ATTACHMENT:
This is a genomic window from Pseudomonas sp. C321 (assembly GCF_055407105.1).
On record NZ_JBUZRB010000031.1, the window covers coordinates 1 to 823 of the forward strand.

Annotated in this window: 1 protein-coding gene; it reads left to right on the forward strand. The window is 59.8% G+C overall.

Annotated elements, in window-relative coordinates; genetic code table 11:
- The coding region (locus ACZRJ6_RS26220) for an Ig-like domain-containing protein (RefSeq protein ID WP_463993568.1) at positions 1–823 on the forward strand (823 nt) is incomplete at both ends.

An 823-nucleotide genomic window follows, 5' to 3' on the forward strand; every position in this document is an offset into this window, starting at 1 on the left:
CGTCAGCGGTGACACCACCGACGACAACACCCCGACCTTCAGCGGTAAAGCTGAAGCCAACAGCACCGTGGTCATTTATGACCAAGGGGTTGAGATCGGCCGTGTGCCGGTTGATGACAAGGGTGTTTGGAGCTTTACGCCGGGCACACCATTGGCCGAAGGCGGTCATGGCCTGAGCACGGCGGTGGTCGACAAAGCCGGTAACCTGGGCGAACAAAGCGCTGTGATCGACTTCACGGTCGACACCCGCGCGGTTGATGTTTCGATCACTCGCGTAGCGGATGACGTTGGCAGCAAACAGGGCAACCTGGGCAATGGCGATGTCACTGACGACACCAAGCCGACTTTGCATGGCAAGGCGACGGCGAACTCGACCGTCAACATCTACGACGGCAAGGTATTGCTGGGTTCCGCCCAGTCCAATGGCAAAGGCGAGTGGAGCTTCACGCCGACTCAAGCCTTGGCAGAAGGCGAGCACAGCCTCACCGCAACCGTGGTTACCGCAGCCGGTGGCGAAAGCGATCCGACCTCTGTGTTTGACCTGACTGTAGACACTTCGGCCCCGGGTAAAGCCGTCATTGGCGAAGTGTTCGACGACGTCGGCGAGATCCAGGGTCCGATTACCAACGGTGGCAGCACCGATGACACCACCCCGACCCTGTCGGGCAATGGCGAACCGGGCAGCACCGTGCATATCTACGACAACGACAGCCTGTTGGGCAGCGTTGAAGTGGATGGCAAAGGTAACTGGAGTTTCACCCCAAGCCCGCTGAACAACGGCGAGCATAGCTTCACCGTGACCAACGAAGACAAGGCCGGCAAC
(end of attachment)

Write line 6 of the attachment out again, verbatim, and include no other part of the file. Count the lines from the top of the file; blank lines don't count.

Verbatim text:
An 823-nucleotide genomic window follows, 5' to 3' on the forward strand; every position in this document is an offset into this window, starting at 1 on the left: